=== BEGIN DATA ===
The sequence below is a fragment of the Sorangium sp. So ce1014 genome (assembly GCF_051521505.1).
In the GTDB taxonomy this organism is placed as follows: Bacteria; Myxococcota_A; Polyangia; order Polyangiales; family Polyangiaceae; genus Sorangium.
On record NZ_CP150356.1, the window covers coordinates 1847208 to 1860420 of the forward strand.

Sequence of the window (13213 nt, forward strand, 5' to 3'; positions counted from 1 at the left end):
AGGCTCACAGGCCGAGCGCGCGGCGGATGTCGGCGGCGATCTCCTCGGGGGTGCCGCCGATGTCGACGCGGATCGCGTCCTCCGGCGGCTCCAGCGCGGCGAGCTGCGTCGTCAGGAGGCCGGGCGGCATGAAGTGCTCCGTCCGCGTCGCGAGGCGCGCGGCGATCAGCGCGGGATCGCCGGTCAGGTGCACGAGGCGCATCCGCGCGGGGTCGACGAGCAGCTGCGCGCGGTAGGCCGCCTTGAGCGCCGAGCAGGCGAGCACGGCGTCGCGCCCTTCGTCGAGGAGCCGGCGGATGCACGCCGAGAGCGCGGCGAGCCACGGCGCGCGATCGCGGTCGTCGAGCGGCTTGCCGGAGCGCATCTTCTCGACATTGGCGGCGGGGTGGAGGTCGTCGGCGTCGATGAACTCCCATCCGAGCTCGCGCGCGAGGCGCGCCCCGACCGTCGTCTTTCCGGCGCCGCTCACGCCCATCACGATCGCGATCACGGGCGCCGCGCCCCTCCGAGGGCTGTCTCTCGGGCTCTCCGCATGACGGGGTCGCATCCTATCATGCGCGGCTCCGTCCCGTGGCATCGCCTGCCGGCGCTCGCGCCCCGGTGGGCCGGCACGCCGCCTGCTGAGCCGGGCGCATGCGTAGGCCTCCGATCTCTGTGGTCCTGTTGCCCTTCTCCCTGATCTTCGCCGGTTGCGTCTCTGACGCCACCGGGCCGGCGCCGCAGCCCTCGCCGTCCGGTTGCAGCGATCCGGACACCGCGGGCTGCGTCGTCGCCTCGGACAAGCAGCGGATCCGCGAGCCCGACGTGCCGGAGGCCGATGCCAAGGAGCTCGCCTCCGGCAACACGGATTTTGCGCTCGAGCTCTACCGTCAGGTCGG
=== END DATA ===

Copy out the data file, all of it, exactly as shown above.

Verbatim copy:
The sequence below is a fragment of the Sorangium sp. So ce1014 genome (assembly GCF_051521505.1).
In the GTDB taxonomy this organism is placed as follows: Bacteria; Myxococcota_A; Polyangia; order Polyangiales; family Polyangiaceae; genus Sorangium.
On record NZ_CP150356.1, the window covers coordinates 1847208 to 1860420 of the forward strand.

Sequence of the window (13213 nt, forward strand, 5' to 3'; positions counted from 1 at the left end):
AGGCTCACAGGCCGAGCGCGCGGCGGATGTCGGCGGCGATCTCCTCGGGGGTGCCGCCGATGTCGACGCGGATCGCGTCCTCCGGCGGCTCCAGCGCGGCGAGCTGCGTCGTCAGGAGGCCGGGCGGCATGAAGTGCTCCGTCCGCGTCGCGAGGCGCGCGGCGATCAGCGCGGGATCGCCGGTCAGGTGCACGAGGCGCATCCGCGCGGGGTCGACGAGCAGCTGCGCGCGGTAGGCCGCCTTGAGCGCCGAGCAGGCGAGCACGGCGTCGCGCCCTTCGTCGAGGAGCCGGCGGATGCACGCCGAGAGCGCGGCGAGCCACGGCGCGCGATCGCGGTCGTCGAGCGGCTTGCCGGAGCGCATCTTCTCGACATTGGCGGCGGGGTGGAGGTCGTCGGCGTCGATGAACTCCCATCCGAGCTCGCGCGCGAGGCGCGCCCCGACCGTCGTCTTTCCGGCGCCGCTCACGCCCATCACGATCGCGATCACGGGCGCCGCGCCCCTCCGAGGGCTGTCTCTCGGGCTCTCCGCATGACGGGGTCGCATCCTATCATGCGCGGCTCCGTCCCGTGGCATCGCCTGCCGGCGCTCGCGCCCCGGTGGGCCGGCACGCCGCCTGCTGAGCCGGGCGCATGCGTAGGCCTCCGATCTCTGTGGTCCTGTTGCCCTTCTCCCTGATCTTCGCCGGTTGCGTCTCTGACGCCACCGGGCCGGCGCCGCAGCCCTCGCCGTCCGGTTGCAGCGATCCGGACACCGCGGGCTGCGTCGTCGCCTCGGACAAGCAGCGGATCCGCGAGCCCGACGTGCCGGAGGCCGATGCCAAGGAGCTCGCCTCCGGCAACACGGATTTTGCGCTCGAGCTCTACCGTCAGGTCGG